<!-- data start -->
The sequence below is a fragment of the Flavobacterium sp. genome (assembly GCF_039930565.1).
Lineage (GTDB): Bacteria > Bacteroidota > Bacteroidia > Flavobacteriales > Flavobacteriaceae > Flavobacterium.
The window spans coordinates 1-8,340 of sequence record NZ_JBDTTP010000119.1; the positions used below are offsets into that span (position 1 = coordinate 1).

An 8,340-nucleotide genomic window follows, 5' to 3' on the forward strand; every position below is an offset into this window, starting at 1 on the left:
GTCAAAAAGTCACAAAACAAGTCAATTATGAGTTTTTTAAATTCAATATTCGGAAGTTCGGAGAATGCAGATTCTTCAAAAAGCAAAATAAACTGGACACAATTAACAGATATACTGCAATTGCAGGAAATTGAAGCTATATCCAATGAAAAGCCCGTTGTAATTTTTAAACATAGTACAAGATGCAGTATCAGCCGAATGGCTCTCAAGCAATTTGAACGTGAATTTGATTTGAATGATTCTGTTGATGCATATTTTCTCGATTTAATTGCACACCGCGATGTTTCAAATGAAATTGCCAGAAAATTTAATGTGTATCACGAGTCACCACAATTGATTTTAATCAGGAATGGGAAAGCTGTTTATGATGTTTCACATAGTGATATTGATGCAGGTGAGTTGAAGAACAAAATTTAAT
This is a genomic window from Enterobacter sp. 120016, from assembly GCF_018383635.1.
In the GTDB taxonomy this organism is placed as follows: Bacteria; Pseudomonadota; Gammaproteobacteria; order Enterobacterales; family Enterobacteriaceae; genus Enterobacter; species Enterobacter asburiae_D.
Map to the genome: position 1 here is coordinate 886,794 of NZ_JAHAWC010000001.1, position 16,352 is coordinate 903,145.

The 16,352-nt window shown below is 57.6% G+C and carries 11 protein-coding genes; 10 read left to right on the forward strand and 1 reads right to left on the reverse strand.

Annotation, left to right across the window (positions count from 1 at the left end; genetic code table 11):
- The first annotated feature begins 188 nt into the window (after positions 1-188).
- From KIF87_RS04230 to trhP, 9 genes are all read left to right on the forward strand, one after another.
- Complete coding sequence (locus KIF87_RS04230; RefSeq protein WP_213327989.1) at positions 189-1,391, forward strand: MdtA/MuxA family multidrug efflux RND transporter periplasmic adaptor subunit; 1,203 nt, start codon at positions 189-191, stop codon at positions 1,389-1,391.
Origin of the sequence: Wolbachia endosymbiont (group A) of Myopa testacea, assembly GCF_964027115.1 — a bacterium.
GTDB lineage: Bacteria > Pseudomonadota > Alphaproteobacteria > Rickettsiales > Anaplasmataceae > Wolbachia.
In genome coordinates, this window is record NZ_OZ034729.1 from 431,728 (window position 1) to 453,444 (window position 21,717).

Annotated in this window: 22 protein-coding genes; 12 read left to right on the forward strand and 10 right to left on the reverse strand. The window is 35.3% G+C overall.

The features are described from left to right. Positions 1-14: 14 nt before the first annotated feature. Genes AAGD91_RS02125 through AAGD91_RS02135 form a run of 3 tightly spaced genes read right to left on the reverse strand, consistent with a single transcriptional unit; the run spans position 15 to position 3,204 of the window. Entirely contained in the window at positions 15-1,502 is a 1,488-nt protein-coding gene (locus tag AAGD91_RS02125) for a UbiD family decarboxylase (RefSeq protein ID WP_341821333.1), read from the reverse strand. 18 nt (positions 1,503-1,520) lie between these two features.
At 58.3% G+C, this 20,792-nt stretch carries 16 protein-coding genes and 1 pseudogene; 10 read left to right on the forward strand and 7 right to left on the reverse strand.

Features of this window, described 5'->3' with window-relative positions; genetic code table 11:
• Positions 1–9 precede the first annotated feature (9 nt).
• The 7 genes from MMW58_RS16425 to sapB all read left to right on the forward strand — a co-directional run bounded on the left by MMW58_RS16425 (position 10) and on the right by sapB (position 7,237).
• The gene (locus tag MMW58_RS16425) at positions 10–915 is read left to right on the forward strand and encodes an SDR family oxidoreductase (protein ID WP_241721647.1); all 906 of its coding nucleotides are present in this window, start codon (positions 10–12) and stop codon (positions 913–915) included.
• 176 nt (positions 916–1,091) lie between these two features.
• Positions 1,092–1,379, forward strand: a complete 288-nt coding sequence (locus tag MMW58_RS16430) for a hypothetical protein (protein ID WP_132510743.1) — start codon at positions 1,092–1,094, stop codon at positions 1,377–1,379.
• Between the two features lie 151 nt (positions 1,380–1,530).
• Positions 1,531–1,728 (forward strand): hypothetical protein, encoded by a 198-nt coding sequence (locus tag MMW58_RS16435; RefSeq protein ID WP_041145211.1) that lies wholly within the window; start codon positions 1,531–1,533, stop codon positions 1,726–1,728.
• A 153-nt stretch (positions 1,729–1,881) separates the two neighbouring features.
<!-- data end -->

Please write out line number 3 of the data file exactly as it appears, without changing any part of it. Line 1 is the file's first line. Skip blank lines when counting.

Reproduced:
The window spans coordinates 1-8,340 of sequence record NZ_JBDTTP010000119.1; the positions used below are offsets into that span (position 1 = coordinate 1).